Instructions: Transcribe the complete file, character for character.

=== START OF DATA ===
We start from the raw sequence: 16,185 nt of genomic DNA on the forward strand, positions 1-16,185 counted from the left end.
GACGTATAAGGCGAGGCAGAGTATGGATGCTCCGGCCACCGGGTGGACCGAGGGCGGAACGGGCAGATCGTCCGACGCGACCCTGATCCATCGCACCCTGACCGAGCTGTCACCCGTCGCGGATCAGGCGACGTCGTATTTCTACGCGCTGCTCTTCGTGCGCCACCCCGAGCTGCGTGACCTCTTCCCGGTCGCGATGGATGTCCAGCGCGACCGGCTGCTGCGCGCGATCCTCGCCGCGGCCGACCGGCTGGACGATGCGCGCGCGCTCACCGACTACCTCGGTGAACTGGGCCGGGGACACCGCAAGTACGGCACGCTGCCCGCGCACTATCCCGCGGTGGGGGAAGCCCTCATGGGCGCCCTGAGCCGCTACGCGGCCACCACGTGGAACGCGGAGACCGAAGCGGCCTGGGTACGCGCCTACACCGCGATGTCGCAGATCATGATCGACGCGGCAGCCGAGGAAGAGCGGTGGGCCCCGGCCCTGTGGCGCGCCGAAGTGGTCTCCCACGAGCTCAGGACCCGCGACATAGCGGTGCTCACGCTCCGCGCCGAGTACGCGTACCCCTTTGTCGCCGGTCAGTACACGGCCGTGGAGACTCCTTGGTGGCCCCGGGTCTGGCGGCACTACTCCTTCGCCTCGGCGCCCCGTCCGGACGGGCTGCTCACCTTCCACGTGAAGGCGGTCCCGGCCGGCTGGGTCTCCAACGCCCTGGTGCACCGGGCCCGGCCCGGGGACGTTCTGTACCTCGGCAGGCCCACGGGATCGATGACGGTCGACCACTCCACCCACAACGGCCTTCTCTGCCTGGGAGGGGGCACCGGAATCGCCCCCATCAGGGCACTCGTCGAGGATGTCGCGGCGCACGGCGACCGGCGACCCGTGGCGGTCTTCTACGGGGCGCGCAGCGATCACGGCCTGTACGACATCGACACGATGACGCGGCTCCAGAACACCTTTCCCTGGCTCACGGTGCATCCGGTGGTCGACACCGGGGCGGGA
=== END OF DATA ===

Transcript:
We start from the raw sequence: 16,185 nt of genomic DNA on the forward strand, positions 1-16,185 counted from the left end.
GACGTATAAGGCGAGGCAGAGTATGGATGCTCCGGCCACCGGGTGGACCGAGGGCGGAACGGGCAGATCGTCCGACGCGACCCTGATCCATCGCACCCTGACCGAGCTGTCACCCGTCGCGGATCAGGCGACGTCGTATTTCTACGCGCTGCTCTTCGTGCGCCACCCCGAGCTGCGTGACCTCTTCCCGGTCGCGATGGATGTCCAGCGCGACCGGCTGCTGCGCGCGATCCTCGCCGCGGCCGACCGGCTGGACGATGCGCGCGCGCTCACCGACTACCTCGGTGAACTGGGCCGGGGACACCGCAAGTACGGCACGCTGCCCGCGCACTATCCCGCGGTGGGGGAAGCCCTCATGGGCGCCCTGAGCCGCTACGCGGCCACCACGTGGAACGCGGAGACCGAAGCGGCCTGGGTACGCGCCTACACCGCGATGTCGCAGATCATGATCGACGCGGCAGCCGAGGAAGAGCGGTGGGCCCCGGCCCTGTGGCGCGCCGAAGTGGTCTCCCACGAGCTCAGGACCCGCGACATAGCGGTGCTCACGCTCCGCGCCGAGTACGCGTACCCCTTTGTCGCCGGTCAGTACACGGCCGTGGAGACTCCTTGGTGGCCCCGGGTCTGGCGGCACTACTCCTTCGCCTCGGCGCCCCGTCCGGACGGGCTGCTCACCTTCCACGTGAAGGCGGTCCCGGCCGGCTGGGTCTCCAACGCCCTGGTGCACCGGGCCCGGCCCGGGGACGTTCTGTACCTCGGCAGGCCCACGGGATCGATGACGGTCGACCACTCCACCCACAACGGCCTTCTCTGCCTGGGAGGGGGCACCGGAATCGCCCCCATCAGGGCACTCGTCGAGGATGTCGCGGCGCACGGCGACCGGCGACCCGTGGCGGTCTTCTACGGGGCGCGCAGCGATCACGGCCTGTACGACATCGACACGATGACGCGGCTCCAGAACACCTTTCCCTGGCTCACGGTGCATCCGGTGGTCGACACCGGGGCGGGA